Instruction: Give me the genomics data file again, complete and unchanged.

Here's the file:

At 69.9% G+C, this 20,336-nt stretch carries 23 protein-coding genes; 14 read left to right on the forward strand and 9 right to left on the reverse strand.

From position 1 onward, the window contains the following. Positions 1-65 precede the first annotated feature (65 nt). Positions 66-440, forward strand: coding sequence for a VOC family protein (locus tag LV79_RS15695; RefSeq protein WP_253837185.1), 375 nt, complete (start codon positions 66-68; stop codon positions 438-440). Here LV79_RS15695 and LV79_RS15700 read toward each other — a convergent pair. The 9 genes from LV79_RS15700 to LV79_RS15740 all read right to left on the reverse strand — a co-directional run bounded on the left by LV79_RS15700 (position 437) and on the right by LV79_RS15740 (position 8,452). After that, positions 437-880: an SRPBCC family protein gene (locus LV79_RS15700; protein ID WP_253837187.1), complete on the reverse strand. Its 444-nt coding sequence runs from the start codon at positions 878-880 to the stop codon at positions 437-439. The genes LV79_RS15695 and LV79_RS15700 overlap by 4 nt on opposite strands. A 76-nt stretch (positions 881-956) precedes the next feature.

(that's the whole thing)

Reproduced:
At 69.9% G+C, this 20,336-nt stretch carries 23 protein-coding genes; 14 read left to right on the forward strand and 9 right to left on the reverse strand.

From position 1 onward, the window contains the following. Positions 1-65 precede the first annotated feature (65 nt). Positions 66-440, forward strand: coding sequence for a VOC family protein (locus tag LV79_RS15695; RefSeq protein WP_253837185.1), 375 nt, complete (start codon positions 66-68; stop codon positions 438-440). Here LV79_RS15695 and LV79_RS15700 read toward each other — a convergent pair. The 9 genes from LV79_RS15700 to LV79_RS15740 all read right to left on the reverse strand — a co-directional run bounded on the left by LV79_RS15700 (position 437) and on the right by LV79_RS15740 (position 8,452). After that, positions 437-880: an SRPBCC family protein gene (locus LV79_RS15700; protein ID WP_253837187.1), complete on the reverse strand. Its 444-nt coding sequence runs from the start codon at positions 878-880 to the stop codon at positions 437-439. The genes LV79_RS15695 and LV79_RS15700 overlap by 4 nt on opposite strands. A 76-nt stretch (positions 881-956) precedes the next feature.